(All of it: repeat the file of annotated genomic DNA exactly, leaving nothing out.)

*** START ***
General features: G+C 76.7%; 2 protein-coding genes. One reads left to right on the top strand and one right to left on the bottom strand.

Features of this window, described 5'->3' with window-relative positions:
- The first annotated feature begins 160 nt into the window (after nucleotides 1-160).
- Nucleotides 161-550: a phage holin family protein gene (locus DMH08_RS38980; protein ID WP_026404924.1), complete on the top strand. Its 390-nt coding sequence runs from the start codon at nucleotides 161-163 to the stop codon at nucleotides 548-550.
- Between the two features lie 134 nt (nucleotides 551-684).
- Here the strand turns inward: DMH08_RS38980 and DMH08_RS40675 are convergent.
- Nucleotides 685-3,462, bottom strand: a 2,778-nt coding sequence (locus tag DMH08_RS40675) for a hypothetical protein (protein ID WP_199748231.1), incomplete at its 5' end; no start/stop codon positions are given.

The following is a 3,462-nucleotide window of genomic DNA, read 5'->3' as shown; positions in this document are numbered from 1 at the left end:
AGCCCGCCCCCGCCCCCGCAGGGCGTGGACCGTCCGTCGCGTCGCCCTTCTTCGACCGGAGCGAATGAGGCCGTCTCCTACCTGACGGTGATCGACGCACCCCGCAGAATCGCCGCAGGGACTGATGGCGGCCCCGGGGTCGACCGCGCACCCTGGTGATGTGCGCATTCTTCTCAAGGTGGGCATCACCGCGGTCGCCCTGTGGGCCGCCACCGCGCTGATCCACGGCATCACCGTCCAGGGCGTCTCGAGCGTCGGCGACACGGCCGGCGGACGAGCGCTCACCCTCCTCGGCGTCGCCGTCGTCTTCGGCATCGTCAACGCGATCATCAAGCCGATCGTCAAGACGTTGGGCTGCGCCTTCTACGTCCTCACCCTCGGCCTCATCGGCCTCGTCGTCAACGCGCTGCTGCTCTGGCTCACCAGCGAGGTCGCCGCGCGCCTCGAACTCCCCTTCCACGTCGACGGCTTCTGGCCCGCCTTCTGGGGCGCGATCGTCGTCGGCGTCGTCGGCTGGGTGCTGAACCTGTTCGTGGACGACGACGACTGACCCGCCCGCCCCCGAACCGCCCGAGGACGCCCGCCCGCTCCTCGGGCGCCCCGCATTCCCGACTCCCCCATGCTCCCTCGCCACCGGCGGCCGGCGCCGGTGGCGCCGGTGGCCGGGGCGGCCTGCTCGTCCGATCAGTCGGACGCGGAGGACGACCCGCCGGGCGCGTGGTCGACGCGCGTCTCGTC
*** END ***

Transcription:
General features: G+C 76.7%; 2 protein-coding genes. One reads left to right on the top strand and one right to left on the bottom strand.

Features of this window, described 5'->3' with window-relative positions:
- The first annotated feature begins 160 nt into the window (after nucleotides 1-160).
- Nucleotides 161-550: a phage holin family protein gene (locus DMH08_RS38980; protein ID WP_026404924.1), complete on the top strand. Its 390-nt coding sequence runs from the start codon at nucleotides 161-163 to the stop codon at nucleotides 548-550.
- Between the two features lie 134 nt (nucleotides 551-684).
- Here the strand turns inward: DMH08_RS38980 and DMH08_RS40675 are convergent.
- Nucleotides 685-3,462, bottom strand: a 2,778-nt coding sequence (locus tag DMH08_RS40675) for a hypothetical protein (protein ID WP_199748231.1), incomplete at its 5' end; no start/stop codon positions are given.

The following is a 3,462-nucleotide window of genomic DNA, read 5'->3' as shown; positions in this document are numbered from 1 at the left end:
AGCCCGCCCCCGCCCCCGCAGGGCGTGGACCGTCCGTCGCGTCGCCCTTCTTCGACCGGAGCGAATGAGGCCGTCTCCTACCTGACGGTGATCGACGCACCCCGCAGAATCGCCGCAGGGACTGATGGCGGCCCCGGGGTCGACCGCGCACCCTGGTGATGTGCGCATTCTTCTCAAGGTGGGCATCACCGCGGTCGCCCTGTGGGCCGCCACCGCGCTGATCCACGGCATCACCGTCCAGGGCGTCTCGAGCGTCGGCGACACGGCCGGCGGACGAGCGCTCACCCTCCTCGGCGTCGCCGTCGTCTTCGGCATCGTCAACGCGATCATCAAGCCGATCGTCAAGACGTTGGGCTGCGCCTTCTACGTCCTCACCCTCGGCCTCATCGGCCTCGTCGTCAACGCGCTGCTGCTCTGGCTCACCAGCGAGGTCGCCGCGCGCCTCGAACTCCCCTTCCACGTCGACGGCTTCTGGCCCGCCTTCTGGGGCGCGATCGTCGTCGGCGTCGTCGGCTGGGTGCTGAACCTGTTCGTGGACGACGACGACTGACCCGCCCGCCCCCGAACCGCCCGAGGACGCCCGCCCGCTCCTCGGGCGCCCCGCATTCCCGACTCCCCCATGCTCCCTCGCCACCGGCGGCCGGCGCCGGTGGCGCCGGTGGCCGGGGCGGCCTGCTCGTCCGATCAGTCGGACGCGGAGGACGACCCGCCGGGCGCGTGGTCGACGCGCGTCTCGTC